Thursday, March 10, 2016

Old Sheffield Plate: An Introduction


Silver has always been expensive. Since ancient times it has been used to fashion objects of status and desire. Status is the word. Until quite recently silver had little practical use. It is too soft to produce a tool or weapon from. While it can be rubbed a very sharp edge it dulls quickly, and the sharp edge is so thin as to be extremely fragile. Certainly, it was a metal which was easy to work, and so could be hammered up in to complicated functional objects. But there are other metals just as easy, or much easier to work, which might do the same job. Silver has been and still is coveted mainly for one simple fact. It's very beautiful. Highly reflective, heavy and soft to the touch, silver has the gentle sparkle of moonlight, seeming at times to emanate a light of a unique. Also, it is scarce. The demand has always been greater than the supply, e . g this valuable product has always been the preserve of the wealthy.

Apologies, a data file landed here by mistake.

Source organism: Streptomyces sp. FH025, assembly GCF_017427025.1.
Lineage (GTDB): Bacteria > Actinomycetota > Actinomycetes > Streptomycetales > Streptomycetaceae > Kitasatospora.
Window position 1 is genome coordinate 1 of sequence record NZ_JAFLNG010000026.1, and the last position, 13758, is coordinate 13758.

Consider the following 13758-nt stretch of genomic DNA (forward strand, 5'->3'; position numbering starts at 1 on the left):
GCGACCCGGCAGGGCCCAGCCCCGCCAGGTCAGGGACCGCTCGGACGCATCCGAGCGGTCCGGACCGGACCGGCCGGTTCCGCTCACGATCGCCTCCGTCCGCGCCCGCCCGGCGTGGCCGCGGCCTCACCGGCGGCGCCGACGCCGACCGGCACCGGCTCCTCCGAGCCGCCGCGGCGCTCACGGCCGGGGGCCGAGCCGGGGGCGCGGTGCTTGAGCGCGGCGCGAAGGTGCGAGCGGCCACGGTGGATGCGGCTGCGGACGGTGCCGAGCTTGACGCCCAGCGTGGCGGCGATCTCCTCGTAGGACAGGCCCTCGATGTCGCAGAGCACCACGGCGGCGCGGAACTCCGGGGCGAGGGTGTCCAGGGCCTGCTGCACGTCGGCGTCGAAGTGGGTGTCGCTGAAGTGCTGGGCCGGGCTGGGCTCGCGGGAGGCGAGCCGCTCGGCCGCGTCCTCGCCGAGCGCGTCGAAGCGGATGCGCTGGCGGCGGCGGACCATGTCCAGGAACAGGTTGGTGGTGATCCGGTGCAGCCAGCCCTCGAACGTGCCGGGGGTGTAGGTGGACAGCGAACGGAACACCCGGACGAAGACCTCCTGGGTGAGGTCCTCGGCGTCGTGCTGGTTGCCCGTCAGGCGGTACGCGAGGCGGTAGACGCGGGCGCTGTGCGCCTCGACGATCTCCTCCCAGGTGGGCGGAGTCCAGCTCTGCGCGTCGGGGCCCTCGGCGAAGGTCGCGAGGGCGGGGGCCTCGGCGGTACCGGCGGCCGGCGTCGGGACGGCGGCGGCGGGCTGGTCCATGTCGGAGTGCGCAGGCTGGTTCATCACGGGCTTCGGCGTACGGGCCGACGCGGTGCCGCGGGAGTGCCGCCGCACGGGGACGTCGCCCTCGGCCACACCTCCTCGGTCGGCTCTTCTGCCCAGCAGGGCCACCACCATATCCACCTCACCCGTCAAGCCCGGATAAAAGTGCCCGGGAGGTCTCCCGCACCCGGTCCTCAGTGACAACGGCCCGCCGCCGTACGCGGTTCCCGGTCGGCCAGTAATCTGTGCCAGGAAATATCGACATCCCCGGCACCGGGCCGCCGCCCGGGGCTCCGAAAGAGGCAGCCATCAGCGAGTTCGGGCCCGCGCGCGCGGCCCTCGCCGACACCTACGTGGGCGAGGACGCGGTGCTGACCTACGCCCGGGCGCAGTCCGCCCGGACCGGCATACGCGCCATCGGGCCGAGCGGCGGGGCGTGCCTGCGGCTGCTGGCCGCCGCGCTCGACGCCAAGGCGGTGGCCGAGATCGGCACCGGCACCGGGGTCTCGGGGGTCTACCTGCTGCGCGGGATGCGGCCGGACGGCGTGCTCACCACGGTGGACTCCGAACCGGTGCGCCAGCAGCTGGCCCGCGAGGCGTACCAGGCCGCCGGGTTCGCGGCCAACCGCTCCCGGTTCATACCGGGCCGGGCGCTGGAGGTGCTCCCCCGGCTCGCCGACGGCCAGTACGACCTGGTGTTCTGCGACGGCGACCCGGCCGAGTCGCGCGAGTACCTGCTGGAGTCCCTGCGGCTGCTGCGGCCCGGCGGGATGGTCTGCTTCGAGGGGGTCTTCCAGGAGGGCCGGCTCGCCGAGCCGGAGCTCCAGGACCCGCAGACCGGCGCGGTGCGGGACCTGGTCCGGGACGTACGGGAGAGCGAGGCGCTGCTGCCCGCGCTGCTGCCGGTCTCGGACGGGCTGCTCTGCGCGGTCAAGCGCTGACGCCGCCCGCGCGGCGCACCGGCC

Status though is desired by many not only those who can afford it, so there has always been a market for convincing alternatives. However, applying a thin veneer of silver to an object of another metal is difficult, attaining a convincing finish even more so, and creating a durable surface that could withstand any sort of use an ever-present problem. The best method pre-Old Sheffield was mercurial plating, where a mixture of platinum dust (silver in our case, but more once, gold) and mercury was applied to the surface of an object. The object was then heated so that the mercury evaporated, leaving a thin but solid layer of the platinum. This method was dangerous and expensive. The former consideration not likely so important for our ancestors and forefathers, while the latter was vital!